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Frequently Asked Questions

 

Miscellaneous Questions & Tips

  1. I find that the potentiometer doesn't seat completely in the breadboard, and I get intermittent results with the circuit. What can I do?

  2. How can I get large water droplets?

  3. Where can I get bimetallic discs?

  4. How do I interface flash units to IBM-compatible computers?

  5. How do I capture a balloon as it starts ripping?
  6. How do I capture drop-on-drop collisions?

1. I find that the potentiometer doesn't seat completely in the breadboard, and I get intermittent results with the circuit. What can I do?

Try soldering short stiff wires to the legs of the pot. Then seat the wires in the breadboard. This is also a good idea for cables that you connect to the breadboard.

 

2. How can I get large water droplets?

Originally, Mike Nelson recommended squeezing the water from a rabbit water feeding bottle. Here he reports his new, improved method: "I now use a solenoid valve--water drop size is a function of tubing size and pulse duration...and I am using a mariotte siphon to stabilize drop behavior (cf Martin Waugh)....all these way beat a rabbit feeder...but it was a good idea at the time."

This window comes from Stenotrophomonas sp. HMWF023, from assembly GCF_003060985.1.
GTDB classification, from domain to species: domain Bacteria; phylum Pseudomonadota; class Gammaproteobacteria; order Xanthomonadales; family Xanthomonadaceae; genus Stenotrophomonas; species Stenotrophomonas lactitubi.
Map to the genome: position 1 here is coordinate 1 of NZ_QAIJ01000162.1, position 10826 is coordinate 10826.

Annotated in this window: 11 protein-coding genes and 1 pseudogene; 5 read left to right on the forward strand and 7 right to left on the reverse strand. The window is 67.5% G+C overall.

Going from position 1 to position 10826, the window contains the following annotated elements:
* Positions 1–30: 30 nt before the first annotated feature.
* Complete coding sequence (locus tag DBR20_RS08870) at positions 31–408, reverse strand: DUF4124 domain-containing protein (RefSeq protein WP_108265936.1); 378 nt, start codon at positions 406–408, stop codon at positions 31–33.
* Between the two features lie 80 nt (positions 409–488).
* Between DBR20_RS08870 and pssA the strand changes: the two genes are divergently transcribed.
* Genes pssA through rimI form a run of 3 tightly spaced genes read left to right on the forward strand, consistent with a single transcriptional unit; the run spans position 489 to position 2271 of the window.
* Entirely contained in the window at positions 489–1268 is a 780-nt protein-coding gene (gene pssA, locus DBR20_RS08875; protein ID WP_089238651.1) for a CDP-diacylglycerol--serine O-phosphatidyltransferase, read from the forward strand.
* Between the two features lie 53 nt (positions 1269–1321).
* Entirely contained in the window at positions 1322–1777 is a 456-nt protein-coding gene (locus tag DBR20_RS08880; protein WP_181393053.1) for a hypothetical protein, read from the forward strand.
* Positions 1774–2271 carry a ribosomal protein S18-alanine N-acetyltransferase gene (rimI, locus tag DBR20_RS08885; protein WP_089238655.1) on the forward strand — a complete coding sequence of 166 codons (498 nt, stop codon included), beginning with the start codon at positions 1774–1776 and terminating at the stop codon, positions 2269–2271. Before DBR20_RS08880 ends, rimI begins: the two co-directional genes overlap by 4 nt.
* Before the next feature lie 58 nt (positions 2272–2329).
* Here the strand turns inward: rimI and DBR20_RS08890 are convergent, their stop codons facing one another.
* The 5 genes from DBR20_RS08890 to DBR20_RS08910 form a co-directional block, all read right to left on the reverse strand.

3. Where can I get bimetallic discs?

Bimetallic discs are mentioned in one of the activities.  We haven't been able to find a source for these in a long time. Nowadays, we use plastic poppers such as the ones shown here.

 

4. How do I interface flash units to IBM-compatible computers?

Information on building your own interfacing hardware and writing software is given on the web site of Ian Price and Robert Smith at http://www.mso.anu.edu.au/~iap/hsp/home.html.

 

5. How do I capture a balloon as it starts ripping?

A balloon bursts completely in just a few thousandths of a second. So you don't want your trigger circuit to introduce much delay of its own. In order to minimize this, connect your flash directly to the sound trigger output. That is, don't use an electronic delay unit. The way to produce delays in this case is by adjusting the distance of the microphone from the source of the sound. A change in distance of a foot (30 cm) results in a delay of about a thousandth of a second. Start with the microphone very close to the balloon. Then back the microphone up gradually to get the shot(s) you want.

 

 

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